Successful product testing today requires development teams to always keep in mind how each change is benefitting the business and how it is going to solve the customer’s problem.
In response to a survey on how companies are implementing a quality strategy as part of their product lifecycle today, 13% answered that they are using a dedicated lifecycle management tool — a number that needs to increase due to its importance, according to Deb.
Also, unit testing and limited regression on a daily basis came in at 17%. If more unit testing is done in the beginning, then companies will have to pay much less of a price at the end.
“In many cases, we see that customers and organizations are in some kind of a journey towards more advanced Life Cycle Management and testing is a part of that. There must be some kind of a starting point,” said Tzvika Shahaf, the director of product management at Perforce, during the talk.
Another big topic in the field of test management is business acceptance testing which plays an important role in validating that all the business requirements are fulfilled before the release of the product in the market.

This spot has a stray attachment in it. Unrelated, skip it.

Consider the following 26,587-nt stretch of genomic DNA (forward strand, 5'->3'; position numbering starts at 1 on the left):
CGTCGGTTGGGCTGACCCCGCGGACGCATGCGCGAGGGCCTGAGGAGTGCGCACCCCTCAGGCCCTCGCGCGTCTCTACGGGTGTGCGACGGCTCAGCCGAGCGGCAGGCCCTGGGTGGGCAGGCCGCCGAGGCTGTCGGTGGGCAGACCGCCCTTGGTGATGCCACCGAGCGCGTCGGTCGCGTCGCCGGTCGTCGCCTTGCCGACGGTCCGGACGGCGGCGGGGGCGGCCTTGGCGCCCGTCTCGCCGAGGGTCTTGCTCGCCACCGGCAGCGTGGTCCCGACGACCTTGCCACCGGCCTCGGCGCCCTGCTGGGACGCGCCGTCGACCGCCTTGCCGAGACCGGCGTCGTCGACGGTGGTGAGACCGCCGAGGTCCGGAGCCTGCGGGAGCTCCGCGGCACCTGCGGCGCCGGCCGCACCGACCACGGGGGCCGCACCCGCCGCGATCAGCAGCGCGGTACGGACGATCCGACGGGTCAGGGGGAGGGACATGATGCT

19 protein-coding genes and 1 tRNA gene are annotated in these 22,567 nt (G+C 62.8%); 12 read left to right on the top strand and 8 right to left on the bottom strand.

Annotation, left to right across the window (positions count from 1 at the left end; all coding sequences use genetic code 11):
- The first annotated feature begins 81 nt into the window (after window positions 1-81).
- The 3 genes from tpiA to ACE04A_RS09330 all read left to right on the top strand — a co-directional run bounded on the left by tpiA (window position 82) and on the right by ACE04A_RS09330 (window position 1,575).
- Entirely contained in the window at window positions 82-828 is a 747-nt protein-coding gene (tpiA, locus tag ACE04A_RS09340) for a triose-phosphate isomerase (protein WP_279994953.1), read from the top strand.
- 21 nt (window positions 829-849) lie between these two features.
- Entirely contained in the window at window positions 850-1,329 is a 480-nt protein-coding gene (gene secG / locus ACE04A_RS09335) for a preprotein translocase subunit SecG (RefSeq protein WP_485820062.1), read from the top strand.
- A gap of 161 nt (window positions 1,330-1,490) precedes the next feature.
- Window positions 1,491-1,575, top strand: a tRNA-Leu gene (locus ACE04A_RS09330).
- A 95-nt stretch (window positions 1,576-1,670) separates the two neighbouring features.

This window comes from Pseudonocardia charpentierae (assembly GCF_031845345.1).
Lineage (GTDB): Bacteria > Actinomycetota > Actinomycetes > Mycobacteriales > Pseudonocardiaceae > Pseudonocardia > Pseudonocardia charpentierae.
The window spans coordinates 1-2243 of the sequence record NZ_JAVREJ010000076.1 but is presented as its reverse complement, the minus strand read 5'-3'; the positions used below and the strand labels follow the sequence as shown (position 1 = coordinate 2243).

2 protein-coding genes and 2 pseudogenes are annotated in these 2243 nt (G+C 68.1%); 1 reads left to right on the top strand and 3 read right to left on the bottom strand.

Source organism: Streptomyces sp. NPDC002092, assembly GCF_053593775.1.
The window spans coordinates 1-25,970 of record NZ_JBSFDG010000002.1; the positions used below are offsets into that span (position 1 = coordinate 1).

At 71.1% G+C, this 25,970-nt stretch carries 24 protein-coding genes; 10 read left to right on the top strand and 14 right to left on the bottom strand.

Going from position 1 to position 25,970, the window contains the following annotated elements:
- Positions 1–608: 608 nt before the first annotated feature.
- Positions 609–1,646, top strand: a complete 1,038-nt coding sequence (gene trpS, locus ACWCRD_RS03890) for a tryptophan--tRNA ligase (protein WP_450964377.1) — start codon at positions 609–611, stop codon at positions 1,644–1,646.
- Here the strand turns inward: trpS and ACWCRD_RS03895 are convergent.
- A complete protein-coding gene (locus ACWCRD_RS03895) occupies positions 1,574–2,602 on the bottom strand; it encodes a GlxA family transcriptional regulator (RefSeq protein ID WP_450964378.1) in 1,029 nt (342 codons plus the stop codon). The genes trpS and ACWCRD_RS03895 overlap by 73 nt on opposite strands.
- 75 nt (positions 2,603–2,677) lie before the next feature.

Often teams that don’t have a clear understanding of the business objectives will wind up running tests that are not required.
“My answer would be really to try and calculate that ROI that you actually get from testing, what is the business feedback that you get from testing that can make an impact,” Shahaf added.
When it comes to who should own the business acceptance testing, everyone should be responsible, he said.
If the entire team is aligned to the acceptance criteria, then right from the tester, everybody will have the same opinion about it. And that’s where the alignment comes in and there is no need for enforcement, according to Shahaf.
One way to do this is to build that process into the workflow so that the roles and responsibilities are clear to everyone.
To learn more, watch the free SD Times Live! talk “Test Management in an Agile Reality,” available on-demand now.